Cards match their postseason error total in one game

Cards match their postseason error total in one game
October 24, 2013, 3:30 am

GAME 1: RED SOX 8, CARDINALS 1

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BOSTON – With their 8-1 loss to the Red Sox in Game 1 of the World Series Wednesday night at Fenway Park, the Cardinals fell to 7-12 all-time in World Series Game 1’s, and 20-22 in Game 1’s of all postseason series.
 
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The Cardinals committed three errors in the game, after making just three errors in their first 11 postseason games combined this year. They were the last team to committed three errors in a World Series game, doing so in Game 6 of 2011, a 10-9, 11-inning win for St. Louis.  The last team to commit three errors in a nine-inning World Series game was the Rangers, in a Game 3 loss to the Cardinals.
 
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Carlos Beltran reached the World Series for the first time, in his 16th season.  But, he left after the second inning with a right rib contusion, suffered when he caught what would have been a David Ortiz grand slam, against the Cardinals bullpen wall. He was taken to a local hospital for examination.
 
“Went in to have X‑rays done and CT scan here locally, and everything came back negative,” said Cardinals manager Mike Matheny. “He's going to be day‑to‑day.”

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Starter Adam Wainwright allowed three runs in the first inning, the first time since Aug. 28, when he gave up six runs in the first against the Reds, lasting just two innings. That was the only outing this season, in 37 starts combined in the regular season and postseason, he lasted less than five innings.  In 16 career postseason appearances, including seven starts, he has given up more than two runs just once – in Game 5 of the 2012 NLDS against the Nationals, when he gave up six runs in 2 1/3 innings.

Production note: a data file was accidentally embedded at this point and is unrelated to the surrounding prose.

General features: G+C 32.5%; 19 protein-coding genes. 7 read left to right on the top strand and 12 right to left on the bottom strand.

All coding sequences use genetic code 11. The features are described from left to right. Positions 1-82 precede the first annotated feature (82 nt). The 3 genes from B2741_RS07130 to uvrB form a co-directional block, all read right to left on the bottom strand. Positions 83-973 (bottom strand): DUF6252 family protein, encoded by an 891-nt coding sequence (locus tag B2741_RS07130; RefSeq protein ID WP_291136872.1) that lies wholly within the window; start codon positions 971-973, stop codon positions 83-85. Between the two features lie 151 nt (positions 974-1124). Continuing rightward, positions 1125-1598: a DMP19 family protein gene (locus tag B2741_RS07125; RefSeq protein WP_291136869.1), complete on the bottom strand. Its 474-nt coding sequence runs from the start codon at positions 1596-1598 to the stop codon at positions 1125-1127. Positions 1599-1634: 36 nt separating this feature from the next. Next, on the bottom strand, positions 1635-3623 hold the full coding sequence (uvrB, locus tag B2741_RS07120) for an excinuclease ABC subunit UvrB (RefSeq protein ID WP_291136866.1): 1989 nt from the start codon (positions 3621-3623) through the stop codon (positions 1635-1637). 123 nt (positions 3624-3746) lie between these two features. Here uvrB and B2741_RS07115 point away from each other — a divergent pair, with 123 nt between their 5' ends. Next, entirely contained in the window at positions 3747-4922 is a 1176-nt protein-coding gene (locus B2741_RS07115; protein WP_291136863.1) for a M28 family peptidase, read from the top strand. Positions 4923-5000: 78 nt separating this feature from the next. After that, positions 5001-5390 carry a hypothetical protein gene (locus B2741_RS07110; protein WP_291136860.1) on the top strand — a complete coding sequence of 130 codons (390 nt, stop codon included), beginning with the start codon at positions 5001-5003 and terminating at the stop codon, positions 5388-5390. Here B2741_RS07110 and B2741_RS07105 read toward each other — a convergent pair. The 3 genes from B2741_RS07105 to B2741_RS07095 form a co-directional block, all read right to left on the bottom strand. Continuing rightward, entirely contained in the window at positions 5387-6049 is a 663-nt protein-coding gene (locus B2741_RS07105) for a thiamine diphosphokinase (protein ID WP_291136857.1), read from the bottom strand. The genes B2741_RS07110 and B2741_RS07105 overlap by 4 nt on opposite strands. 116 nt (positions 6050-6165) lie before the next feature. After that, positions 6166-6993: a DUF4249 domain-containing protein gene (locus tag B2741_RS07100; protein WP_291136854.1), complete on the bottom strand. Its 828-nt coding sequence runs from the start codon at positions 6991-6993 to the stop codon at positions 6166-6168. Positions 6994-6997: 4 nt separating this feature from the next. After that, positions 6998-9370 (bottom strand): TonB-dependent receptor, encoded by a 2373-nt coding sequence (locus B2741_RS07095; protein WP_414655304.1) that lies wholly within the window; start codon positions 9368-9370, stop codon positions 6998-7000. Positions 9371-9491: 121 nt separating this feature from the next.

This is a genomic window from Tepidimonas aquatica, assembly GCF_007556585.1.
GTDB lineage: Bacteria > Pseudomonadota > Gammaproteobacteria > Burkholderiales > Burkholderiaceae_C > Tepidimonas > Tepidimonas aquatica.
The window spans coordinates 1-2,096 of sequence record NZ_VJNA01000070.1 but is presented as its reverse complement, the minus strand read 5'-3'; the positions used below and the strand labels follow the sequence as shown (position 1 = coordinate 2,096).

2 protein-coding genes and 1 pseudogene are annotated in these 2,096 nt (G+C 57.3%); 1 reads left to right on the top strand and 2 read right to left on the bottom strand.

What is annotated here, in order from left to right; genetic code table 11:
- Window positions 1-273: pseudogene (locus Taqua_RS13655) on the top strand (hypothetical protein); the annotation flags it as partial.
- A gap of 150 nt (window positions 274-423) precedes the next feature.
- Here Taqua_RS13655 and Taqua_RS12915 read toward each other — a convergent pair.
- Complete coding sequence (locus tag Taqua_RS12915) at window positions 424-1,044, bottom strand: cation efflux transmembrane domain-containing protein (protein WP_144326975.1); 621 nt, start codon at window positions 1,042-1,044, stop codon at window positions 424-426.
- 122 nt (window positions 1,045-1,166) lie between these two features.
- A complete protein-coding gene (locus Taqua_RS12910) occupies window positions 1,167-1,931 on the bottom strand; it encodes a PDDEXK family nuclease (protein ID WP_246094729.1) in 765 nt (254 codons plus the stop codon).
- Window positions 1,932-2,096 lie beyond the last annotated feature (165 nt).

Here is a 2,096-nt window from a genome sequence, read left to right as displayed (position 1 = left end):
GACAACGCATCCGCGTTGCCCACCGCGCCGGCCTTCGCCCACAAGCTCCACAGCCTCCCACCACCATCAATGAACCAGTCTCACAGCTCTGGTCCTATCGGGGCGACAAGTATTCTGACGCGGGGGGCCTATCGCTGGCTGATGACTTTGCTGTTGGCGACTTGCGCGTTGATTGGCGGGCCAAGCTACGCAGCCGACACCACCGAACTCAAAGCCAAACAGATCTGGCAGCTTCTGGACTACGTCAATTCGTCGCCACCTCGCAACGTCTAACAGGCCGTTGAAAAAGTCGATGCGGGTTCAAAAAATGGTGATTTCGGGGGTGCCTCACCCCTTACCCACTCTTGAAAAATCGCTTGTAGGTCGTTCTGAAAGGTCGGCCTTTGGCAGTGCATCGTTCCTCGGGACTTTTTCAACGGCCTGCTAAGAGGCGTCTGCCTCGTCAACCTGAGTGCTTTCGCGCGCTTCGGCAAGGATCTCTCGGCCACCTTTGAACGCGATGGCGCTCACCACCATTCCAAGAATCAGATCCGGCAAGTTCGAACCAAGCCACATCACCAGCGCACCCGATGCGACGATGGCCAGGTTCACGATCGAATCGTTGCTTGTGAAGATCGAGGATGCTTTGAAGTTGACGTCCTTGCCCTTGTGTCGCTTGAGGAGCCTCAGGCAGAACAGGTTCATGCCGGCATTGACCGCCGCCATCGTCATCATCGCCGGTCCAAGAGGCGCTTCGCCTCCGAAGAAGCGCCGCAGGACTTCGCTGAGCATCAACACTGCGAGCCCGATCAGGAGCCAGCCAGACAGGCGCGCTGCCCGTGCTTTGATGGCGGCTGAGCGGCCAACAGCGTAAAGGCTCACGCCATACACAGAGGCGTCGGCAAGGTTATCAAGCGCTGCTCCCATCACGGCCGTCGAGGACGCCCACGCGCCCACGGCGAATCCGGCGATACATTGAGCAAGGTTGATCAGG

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Catcher Yadier Molina played in his 16th career World Series game, tying him with former teammate Albert Pujols for second-most among active players, behind the Yankees Derek Jeter, with 38 games.

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 In the second inning, Wainwright and Molina let a Stephen Drew pop-up fall in between them for what should have been an easy first out of the inning. Drew eventually scored the Red Sox fourth run.
 
“Well, Wainwright is the first one that's going to say that that's his ball.” Matheny said. “That's kind of in‑between land where we typically tell our position players we want them to try to get that.  It's a very tough play on the catcher.  But Adam Wainwright wanted that ball, and as soon as he came off the field he was talking about how he should have caught it.”
 
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Asked why he didn’t pull Wainwright -- who went five innings, throwing 95 pitches – earlier, possibly bringing him back to start two more games, if needed, in the series, Matheny replied:
 
“We got him out pretty early, still.  We're not ruling out anything moving forward.”
 
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Asked how he intends to combat the Red Sox offensive approach of driving up pitchers’ counts, Matheny replied:
 
“I didn't see anything that surprised us.  We knew what we were going to get, and they came out and did it.  And once again, it just comes down to execution.  It's a different game if some plays are made that are typically made.  That's a whole different story.

“But it's a good club.  We know that.  But I'm just not going to let our guys forget we're a good club, too.  We make plays, we also put together tough at‑bats.  We grind at‑bats.  We work pitch counts.  But right now this is one game that got away from us, and it was in a fashion that we're not used to, or will we get used to it.”